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Hey guys, I actually ran into a S&T; instructor and spoke with him in length about the swing. He looked at my swing and said that I had the best leg transition he had ever seen on the backswing but I was not getting my lead shoulder down enough on the backswing and that I was not coming through properly. He told me a great way to start the downswing but I wanted to run it by you guys,he said to simply straighten my lead leg to start the downswing... How does this sound

PS- I carded a 75 not swinging correctly, so I am excited about the possibilities.

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Originally Posted by CuppedTin

Hey guys, I actually ran into a S&T; instructor and spoke with him in length about the swing. He looked at my swing and said that I had the best leg transition he had ever seen on the backswing but I was not getting my lead shoulder down enough on the backswing and that I was not coming through properly. He told me a great way to start the downswing but I wanted to run it by you guys,he said to simply straighten my lead leg to start the downswing... How does this sound

PS- I carded a 75 not swinging correctly, so I am excited about the possibilities.



hmmm, sounds familiar, great minds think alike :)

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If you litterally do that, then you will hit it right. Drawers of the ball tend to keep there left leg flexed which lets them get there weight forward more at impact. While faders tend to straighten the leg faster causing less weight forward. Given there are other factors, but it can be a factor between those two shots. I never really think about it, if i think about getting my left hip joint forward toward the target and rotate backwards and up, i transition good. I mean specifically, i concentrate on my left hip joint. not the hips on the whole.

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Originally Posted by saevel25

If you litterally do that, then you will hit it right. Drawers of the ball tend to keep there left leg flexed which lets them get there weight forward more at impact.


But with S&T; your weight is already forward, correct?

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Ask Erik that, i believe that in the backswing i would say at least 50% on the front leg, then it goes up from there in the downswing. But doing that in application is a different matter, in theory yes. But still, if you straighten your left leg quicker, even if you get majority of your weight left, you will be more likely to hit it right. They talk about pro's spinning out and they hit it right. I remember one announcer saying that for this one golfer to learn to hit a draw they softened his left leg through impact, this allows him to attack more from the inside more and hit a draw. Thats what that guy's swing instructor told them.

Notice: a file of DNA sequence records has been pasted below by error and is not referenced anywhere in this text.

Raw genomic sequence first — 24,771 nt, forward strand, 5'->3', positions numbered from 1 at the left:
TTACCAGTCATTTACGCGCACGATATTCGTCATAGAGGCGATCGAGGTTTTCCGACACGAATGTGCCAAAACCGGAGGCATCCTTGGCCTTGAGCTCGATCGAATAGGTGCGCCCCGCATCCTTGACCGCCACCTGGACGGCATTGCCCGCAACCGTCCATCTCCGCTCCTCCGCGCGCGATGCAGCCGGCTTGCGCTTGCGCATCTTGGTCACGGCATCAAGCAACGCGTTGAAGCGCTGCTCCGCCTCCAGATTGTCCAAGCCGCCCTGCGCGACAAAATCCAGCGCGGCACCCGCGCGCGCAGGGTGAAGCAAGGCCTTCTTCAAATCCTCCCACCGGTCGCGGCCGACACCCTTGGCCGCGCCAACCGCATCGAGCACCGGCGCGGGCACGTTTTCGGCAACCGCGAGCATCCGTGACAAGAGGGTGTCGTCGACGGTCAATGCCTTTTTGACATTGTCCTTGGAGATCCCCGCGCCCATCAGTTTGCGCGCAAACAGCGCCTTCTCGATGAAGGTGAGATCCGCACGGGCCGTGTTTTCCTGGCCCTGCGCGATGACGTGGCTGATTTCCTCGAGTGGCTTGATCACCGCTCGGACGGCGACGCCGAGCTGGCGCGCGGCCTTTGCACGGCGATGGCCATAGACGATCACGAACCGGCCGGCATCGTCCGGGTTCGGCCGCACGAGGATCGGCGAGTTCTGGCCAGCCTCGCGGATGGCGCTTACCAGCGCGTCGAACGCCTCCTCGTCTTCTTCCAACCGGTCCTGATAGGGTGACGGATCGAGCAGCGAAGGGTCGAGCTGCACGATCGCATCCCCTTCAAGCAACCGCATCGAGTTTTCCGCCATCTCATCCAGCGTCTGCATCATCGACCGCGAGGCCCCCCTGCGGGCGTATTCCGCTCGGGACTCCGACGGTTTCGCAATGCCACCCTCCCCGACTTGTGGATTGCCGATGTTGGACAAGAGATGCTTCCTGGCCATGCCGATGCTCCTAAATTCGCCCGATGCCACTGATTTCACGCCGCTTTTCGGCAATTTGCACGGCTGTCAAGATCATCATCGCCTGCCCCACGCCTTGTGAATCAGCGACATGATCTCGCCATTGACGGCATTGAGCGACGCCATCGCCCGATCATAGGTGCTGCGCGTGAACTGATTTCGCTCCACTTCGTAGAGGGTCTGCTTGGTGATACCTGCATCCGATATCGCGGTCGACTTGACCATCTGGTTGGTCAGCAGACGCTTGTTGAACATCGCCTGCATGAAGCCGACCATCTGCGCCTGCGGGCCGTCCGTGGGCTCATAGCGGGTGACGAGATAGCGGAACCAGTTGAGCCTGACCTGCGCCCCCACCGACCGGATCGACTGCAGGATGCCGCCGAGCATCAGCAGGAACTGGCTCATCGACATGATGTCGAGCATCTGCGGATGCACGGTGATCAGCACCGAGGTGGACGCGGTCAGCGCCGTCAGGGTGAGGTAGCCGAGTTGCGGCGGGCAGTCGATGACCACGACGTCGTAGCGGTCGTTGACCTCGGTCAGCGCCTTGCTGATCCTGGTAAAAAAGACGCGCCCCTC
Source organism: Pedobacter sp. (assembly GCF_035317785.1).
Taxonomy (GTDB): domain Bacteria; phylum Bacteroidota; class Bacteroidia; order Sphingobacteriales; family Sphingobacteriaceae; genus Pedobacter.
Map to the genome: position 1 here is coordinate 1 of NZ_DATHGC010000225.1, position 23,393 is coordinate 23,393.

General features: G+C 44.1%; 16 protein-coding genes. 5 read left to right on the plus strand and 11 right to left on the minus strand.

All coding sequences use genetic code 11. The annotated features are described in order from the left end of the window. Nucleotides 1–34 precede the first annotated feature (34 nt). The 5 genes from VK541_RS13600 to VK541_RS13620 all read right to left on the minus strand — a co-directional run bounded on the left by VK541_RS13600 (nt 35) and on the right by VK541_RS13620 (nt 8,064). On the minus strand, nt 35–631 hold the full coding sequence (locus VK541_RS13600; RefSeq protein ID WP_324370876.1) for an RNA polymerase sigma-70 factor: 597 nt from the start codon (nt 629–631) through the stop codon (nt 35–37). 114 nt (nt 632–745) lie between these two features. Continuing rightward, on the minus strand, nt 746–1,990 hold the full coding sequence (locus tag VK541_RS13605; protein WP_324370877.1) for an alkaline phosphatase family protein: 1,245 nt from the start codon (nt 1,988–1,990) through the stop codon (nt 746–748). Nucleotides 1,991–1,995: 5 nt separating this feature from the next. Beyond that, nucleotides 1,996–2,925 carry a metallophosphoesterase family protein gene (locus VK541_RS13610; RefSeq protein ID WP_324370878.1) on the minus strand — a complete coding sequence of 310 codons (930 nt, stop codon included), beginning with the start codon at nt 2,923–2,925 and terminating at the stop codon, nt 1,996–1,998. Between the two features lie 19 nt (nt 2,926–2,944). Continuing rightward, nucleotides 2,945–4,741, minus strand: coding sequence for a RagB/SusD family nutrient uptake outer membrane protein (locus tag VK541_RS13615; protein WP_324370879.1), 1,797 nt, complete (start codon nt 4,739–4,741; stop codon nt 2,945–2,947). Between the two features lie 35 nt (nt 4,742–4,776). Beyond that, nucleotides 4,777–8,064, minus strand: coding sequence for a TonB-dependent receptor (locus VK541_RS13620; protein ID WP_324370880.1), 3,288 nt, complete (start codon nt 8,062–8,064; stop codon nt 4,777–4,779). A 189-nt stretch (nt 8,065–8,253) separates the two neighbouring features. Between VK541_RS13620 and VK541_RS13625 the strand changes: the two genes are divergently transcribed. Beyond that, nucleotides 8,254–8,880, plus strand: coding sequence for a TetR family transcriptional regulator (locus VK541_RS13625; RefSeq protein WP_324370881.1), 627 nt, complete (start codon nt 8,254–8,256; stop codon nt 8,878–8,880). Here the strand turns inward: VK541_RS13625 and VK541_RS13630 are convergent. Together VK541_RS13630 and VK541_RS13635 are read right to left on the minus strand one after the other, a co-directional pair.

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Originally Posted by saevel25

Ask Erik that, i believe that in the backswing i would say at least 50% on the front leg, then it goes up from there in the downswing. But doing that in application is a different matter, in theory yes. But still, if you straighten your left leg quicker, even if you get majority of your weight left, you will be more likely to hit it right. They talk about pro's spinning out and they hit it right. I remember one announcer saying that for this one golfer to learn to hit a draw they softened his left leg through impact, this allows him to attack more from the inside more and hit a draw. Thats what that guy's swing instructor told them.



Ok, I'm left handed so it takes me a second to translate since you are obviously standing on the wrong side of the ball! :-)

Here is why I think people really need to seek online lessons or an instructor before trying to do S&T; on there own. The reason for the pushed shot to my left or your right when straightening the lead leg is because the golfer comes up out of the shot when the do that. You must stay down and turn your shoulders on the same path that they returned on. It is possible to straighten that leg without coming out of the shot/swing...

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Oh i agree, my leg is straight when i am finished with my swing, but its bent coming in the downswing and into impact. I don't snap my leg like tiger or straighten it as a mental thought

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Originally Posted by CuppedTin

He told me a great way to start the downswing but I wanted to run it by you guys,he said to simply straighten my lead leg to start the downswing... How does this sound


Please don't do that. The hips can't go forward if you straighten the lead leg prematurely (and P4 is prematurely).

Who did you talk to? I know literally every S&T; instructor, and none of them would say that.

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Ok guys, experts and fans... I still have a ways to go but I carded a 75 with no OB drives! Distance was not the same but regular divots... I still think I need to tighten the butt cheeks more on the down swing and I think I'm not quite returning my shoulders on the same plane which is resulting in not getting full extension on the downswing with my lead arm. If you need to bash me please feel free. [URL="http://www.youtube.com/watch?v=WvCevjazCfU&feature;=youtube_gdata_player"]http://www.youtube.com/watch?v=WvCevjazCfU&feature;=youtube_gdata_player[/URL] http://www.youtube.com/watch?v=qNMv0xVpzV0&feature;=youtube_gdata_player